It's the Ranger4 #DevOpsFriday5 series and we have a brand new set of questions for your reading pleasure! Here to kick off the new batch is Gene Kim. He's DevOpstastic!
1) How do you think bi-modal IT complements or contradicts DevOps principles and practices?
Although some in the DevOps community have been quite vocal about their distaste for Gartner’s bi-modal IT model, I think it’s a fact of life for any technology leader who is responsible for hundreds or even thousands of applications—one simply cannot modernize every one of those applications at once. In this way, bi-modal IT offers a simple and useful lens to divide up the application portfolio.
However, this is by no means an excuse not to modernize. Jez Humble rightly points out that the entire “slower is safer” assumption is wrong—this was one of the decisive findings throughout the four years of the State of DevOps research that I’ve done with Jez Humble, Dr. Nicole Forsgren, and Puppet. We found that high performers deploy more frequently and also deliver more reliable service, achieving 60x higher change success rates and 168x faster MTTR. (Puppet's state of DevOps report)
This is clear from the experience reports coming out of the DevOps Enterprise Summit, which show that DevOps principles and patterns transcend technology and are as applicable to “systems of engagement” as they are to “systems of record,” such as forty year old COBOL applications running on mainframes, ERP systems running on SAP, CRM systems running on Siebel, etc.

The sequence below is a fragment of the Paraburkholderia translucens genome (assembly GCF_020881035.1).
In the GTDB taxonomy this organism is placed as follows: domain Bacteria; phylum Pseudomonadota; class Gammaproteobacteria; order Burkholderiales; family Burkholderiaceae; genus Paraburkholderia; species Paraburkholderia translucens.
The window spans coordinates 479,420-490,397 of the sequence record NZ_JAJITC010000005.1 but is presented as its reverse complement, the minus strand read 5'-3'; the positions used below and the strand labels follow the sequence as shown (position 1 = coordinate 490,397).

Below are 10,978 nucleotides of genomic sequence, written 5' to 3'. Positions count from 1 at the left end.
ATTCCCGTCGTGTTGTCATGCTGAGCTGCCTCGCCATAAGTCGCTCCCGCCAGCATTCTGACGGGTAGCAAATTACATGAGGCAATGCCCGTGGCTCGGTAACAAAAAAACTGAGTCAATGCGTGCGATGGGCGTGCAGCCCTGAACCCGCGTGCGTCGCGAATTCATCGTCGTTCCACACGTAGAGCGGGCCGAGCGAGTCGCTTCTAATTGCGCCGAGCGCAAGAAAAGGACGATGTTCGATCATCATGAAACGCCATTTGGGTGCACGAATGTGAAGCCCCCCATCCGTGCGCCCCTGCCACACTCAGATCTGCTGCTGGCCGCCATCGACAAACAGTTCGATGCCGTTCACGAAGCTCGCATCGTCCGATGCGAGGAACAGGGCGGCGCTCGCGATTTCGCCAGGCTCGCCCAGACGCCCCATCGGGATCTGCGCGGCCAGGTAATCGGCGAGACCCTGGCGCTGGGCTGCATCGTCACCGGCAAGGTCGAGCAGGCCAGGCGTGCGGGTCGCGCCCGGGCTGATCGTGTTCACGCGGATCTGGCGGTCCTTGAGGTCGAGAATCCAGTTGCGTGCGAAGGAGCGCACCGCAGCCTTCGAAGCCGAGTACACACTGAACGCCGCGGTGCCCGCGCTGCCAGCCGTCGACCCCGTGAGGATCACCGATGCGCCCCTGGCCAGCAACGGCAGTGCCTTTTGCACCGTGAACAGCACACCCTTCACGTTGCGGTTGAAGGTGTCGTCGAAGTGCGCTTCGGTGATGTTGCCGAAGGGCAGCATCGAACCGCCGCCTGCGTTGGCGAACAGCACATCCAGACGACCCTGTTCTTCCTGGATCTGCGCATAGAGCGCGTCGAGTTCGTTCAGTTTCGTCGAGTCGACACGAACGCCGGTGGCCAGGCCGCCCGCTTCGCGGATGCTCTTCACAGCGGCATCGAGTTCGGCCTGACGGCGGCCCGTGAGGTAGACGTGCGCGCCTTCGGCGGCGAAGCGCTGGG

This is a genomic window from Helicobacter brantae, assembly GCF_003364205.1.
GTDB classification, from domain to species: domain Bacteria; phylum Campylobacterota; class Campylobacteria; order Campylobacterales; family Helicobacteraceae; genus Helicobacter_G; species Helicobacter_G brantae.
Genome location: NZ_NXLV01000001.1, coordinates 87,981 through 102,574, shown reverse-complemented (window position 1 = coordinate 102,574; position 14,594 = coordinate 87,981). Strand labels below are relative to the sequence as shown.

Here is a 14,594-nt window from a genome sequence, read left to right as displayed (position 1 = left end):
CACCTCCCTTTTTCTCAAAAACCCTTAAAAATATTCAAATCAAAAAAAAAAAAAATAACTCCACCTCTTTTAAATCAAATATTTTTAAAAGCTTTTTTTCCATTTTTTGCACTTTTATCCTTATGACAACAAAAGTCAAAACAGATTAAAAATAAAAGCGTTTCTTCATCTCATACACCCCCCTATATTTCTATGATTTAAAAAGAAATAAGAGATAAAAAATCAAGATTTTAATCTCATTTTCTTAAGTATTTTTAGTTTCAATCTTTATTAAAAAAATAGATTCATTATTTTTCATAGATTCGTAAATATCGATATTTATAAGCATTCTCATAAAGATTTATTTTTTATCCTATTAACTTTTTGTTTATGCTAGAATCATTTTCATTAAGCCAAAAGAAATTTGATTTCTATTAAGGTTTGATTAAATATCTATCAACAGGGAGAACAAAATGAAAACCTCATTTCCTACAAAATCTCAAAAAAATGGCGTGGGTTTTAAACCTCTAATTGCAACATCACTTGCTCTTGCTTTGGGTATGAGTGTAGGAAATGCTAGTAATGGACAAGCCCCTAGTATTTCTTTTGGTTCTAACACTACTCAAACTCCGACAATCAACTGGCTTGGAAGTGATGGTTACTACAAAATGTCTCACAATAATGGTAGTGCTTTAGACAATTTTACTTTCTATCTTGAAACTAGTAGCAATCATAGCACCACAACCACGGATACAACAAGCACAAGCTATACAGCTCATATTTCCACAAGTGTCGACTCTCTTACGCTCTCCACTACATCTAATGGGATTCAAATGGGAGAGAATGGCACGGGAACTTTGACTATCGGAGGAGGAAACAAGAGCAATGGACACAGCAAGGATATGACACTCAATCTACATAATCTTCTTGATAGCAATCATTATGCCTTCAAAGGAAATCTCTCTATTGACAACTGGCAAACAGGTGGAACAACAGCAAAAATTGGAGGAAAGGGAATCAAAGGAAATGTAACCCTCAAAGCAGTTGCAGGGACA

2) How do you think an organisation can achieve end to end ideation to realisation? (Measuring the cost of a feature from inception to delivery and its value when operating in production)
Quite honestly, I find it extremely unlikely that there’s any actual value created if one doesn’t improve the end-to-end outcomes. This is probably why Lean techniques such as value stream mapping is so widely used, because it helps us document what work is performed in order to create value for our internal or external customer. For each step in the value stream, we can measure lead time (i.e., time required to deliver value to the customer) and “% complete/accurate” (i.e., what percentage is the output usable as-is?).
In general, the end-to-end process begins with the product owner, in the form of a customer request or formulation of a business hypothesis. Some time later, work will be accepted by Development, where features are then implemented in code and checked into our version control repository. Builds are then integrated, tested in a production-like environment, and finally deployed into production, where we (hopefully) create value for our customer.
Ultimately, any improvements we make in our value stream should result in improving customer outcomes, which hopefully includes reducing the lead time required to deliver customer value. (More on why I believe the lead time metric is so important is in question #5! :))
3) How do other frameworks or movements like Lean or Agile impact your ability to do better, faster, safer to drive up customer satisfaction and lower cost of service?
My personal definition of DevOps? It’s the collection of architecture, technical practices and cultural norms that enable the fast flow of work from Dev to Ops, while enabling world-class reliability, stability, and security. Specifically, they are also the outcomes and behaviors that result from applying the Lean principles to the technology value stream.